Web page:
Court Rules on Rape Laws in India

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NEW DELHI — A court ruled that rape laws in India do not apply to married couples. On May 15, a judge issued a statement that once a man and a woman are legally wed, forced sex is no longer a crime.

Last year, a 21-year-old woman accused a man of drugging her, taking her to the marriage registrar’s office in Ghazibad where their marriage was registered on March 4, 2013, and then allegedly raped and abandoned her.

The woman lodged a complaint with the Baba Haridas Nagar police station in Delhi in October of 2013.

The accused said that the marriage was solemnized in February of 2011 and that he decided to get their marriage registered at Ghaziabad court upon insistence of his wife. He later alleged that his wife framed him after failing to gain ownership of his sister’s house.

A Delhi court acquitted the accused and stated that forced intercourse with a woman does not amount to rape if she is married to the accused.

“Sexual intercourse between a man and a woman doesn’t come within the ambit of rape, even if the same was against the will of the victim,” said additional sessions judge Virender Bhat.

Indian women’s rights groups have campaigned for years for the right for women to refuse sex. In 2013, the Indian legislative branch amended the existing rape law and several of the changes were recommended by the Justice Verma committee, a three-member panel appointed to suggest amendments. However the recommendation that marital rape should be criminalized was not accepted, despite the writings of Justice Verma, which stated that “marriage should not be considered as an irrevocable consent to sexual acts.”

One of the justifications to the decriminalization was a part of the works of Sir Mathew Hale (1609-1676), a former chief justice of England. Hale stated that a woman provides consent to sexual intercourse to her husband, which she cannot revoke. In exchange, the husband offers protection to his wife.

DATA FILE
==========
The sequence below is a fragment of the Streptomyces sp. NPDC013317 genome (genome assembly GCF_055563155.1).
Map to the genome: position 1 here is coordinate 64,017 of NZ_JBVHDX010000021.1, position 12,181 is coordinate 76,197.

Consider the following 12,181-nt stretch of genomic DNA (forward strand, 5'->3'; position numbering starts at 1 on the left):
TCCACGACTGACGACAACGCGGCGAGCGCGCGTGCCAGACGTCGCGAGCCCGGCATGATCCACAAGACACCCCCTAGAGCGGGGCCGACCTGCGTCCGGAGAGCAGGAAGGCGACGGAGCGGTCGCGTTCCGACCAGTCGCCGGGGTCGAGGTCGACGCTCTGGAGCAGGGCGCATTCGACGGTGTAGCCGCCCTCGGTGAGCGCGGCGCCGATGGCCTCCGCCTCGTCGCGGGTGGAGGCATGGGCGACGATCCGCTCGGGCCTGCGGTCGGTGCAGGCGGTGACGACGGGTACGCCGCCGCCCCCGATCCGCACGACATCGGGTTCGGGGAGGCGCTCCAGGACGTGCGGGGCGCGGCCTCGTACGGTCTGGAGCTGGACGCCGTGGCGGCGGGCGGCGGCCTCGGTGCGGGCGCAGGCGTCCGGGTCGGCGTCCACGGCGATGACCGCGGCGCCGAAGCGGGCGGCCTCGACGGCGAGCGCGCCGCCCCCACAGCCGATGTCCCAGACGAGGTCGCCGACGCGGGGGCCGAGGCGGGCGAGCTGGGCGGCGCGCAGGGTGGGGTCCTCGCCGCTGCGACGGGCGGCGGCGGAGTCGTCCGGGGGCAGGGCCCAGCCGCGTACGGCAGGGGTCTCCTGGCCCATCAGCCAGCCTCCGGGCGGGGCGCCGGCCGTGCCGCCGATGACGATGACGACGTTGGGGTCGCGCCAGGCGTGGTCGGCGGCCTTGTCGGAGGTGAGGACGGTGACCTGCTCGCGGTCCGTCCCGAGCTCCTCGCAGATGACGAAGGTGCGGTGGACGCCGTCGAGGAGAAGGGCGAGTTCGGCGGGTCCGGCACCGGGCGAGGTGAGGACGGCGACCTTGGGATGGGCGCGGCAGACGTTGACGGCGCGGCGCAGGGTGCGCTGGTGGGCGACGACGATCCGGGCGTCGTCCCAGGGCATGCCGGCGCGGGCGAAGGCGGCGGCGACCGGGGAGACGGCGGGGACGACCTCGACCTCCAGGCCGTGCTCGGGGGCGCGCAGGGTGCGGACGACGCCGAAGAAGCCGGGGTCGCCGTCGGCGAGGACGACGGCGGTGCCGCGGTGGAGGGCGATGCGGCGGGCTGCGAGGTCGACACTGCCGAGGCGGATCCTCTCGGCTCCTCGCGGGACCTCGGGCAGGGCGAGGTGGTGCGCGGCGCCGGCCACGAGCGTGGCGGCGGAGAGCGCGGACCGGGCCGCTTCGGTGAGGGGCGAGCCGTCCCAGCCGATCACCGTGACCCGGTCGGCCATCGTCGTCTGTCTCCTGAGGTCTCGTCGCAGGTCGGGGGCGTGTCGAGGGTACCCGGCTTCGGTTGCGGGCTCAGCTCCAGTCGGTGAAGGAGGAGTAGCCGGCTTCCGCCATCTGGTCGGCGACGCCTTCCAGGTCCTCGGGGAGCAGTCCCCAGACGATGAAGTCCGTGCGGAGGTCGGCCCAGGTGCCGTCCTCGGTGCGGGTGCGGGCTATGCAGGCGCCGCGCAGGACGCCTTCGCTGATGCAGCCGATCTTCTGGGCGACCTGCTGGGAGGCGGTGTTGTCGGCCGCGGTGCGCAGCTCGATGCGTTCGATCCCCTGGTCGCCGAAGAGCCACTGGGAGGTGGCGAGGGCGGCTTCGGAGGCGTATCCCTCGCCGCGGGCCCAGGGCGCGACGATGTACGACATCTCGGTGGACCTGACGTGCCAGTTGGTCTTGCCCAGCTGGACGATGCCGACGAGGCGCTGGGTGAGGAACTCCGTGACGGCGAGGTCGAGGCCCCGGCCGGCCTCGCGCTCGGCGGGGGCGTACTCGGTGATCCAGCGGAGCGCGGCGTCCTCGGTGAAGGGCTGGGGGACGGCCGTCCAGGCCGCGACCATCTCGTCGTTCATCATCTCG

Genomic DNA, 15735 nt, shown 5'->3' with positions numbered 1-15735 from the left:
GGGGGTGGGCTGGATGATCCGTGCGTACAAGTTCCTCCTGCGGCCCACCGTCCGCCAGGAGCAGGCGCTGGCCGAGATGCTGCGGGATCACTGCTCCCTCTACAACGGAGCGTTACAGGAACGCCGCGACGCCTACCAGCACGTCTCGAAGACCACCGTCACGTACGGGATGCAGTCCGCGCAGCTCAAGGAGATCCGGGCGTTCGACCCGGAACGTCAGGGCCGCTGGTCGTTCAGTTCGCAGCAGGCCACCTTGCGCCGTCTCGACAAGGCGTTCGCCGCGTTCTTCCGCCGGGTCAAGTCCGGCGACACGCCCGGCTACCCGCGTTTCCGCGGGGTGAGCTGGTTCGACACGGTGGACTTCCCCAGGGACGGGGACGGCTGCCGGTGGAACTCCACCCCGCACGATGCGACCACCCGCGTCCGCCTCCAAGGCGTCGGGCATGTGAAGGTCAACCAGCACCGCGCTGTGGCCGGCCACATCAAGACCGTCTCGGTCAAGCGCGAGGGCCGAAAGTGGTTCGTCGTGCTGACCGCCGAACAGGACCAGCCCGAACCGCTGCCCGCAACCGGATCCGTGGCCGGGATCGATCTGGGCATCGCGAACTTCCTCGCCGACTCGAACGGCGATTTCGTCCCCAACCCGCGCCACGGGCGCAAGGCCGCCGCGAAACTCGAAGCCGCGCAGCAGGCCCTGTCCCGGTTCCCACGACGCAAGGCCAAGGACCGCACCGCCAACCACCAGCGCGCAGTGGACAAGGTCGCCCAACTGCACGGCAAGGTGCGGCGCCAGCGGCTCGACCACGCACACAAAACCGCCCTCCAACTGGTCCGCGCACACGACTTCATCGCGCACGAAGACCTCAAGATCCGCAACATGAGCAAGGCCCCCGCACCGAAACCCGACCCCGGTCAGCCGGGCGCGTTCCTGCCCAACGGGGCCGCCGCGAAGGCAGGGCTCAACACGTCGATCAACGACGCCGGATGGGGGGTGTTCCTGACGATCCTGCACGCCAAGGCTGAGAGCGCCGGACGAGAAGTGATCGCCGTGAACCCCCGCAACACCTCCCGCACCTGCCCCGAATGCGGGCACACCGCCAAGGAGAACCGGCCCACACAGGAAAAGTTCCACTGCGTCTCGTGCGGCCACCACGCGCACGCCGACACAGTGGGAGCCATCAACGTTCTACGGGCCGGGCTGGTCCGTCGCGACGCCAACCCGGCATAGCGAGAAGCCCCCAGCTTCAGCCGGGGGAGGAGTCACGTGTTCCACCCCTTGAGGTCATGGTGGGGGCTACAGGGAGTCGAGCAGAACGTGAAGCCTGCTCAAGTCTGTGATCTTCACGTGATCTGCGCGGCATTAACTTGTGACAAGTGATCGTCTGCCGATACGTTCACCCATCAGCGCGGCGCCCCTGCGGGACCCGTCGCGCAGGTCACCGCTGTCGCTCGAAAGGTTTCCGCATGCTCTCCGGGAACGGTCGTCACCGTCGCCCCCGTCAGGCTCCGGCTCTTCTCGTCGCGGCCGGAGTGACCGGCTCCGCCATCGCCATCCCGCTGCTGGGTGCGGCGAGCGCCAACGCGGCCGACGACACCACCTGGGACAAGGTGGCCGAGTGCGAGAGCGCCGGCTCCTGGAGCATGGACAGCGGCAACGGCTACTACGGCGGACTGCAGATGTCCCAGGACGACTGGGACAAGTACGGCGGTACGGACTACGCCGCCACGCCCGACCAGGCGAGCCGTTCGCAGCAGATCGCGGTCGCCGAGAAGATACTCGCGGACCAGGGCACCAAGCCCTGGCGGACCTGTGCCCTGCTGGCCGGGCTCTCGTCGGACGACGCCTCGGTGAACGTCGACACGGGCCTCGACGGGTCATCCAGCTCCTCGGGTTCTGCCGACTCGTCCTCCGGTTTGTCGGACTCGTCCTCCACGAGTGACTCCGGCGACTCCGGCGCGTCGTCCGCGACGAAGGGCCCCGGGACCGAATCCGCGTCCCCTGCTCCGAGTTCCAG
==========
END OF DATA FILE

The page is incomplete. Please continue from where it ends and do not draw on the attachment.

This is called the contractual theory and ties into the second justification—the property theory. This theory states that a woman is a man’s property and that she belongs to her father before marriage and then belongs to her husband after.

It’s actually the third justification for the martial rape exemption that the court used to justify its ruling. In the theory—the unification theory—the wife forfeits her legal existence upon getting married. This means that the woman cannot own property, sue or be sued, enter into contracts or manage her property. Basically, once a woman is married, she is no longer considered to be an independent person.

The theory goes on to state since the wife has no legal existence outside of her husband’s identity, it is not “legally possible for a man to rape his wife,” a theory the court seemed to agree upon.

The court’s decision stated that “[thus]the prosecutrix (the wife) and the accused being legally wedded husband and wife, the prosecutrix being major, the sexual intercourse between the two, even if forcible, is not rape and no culpability can be fastened upon the accused.” The court added on stating that there was no “clinching or convincing evidence on record to show that the accused had administered any stupefying substance to the prosecutrix” before taking her to the registrar’s office.

However, should a woman deny sex to her husband, Indian courts may grant the husband a divorce on the grounds that the wife was not upholding her part of the marriage contract.

India’s decision to decriminalize marital rape makes them the most recent nation to do so, joining China, Afghanistan, Pakistan and Saudi Arabia.

Sources: PolicyMic, OneIndiaNews, Zeenews, IndianRepublic, Indian Express,
Photo: Boston.com

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Monica Newell

Monica is a BORGEN Magazine writer based in Midlothian, Virginia.

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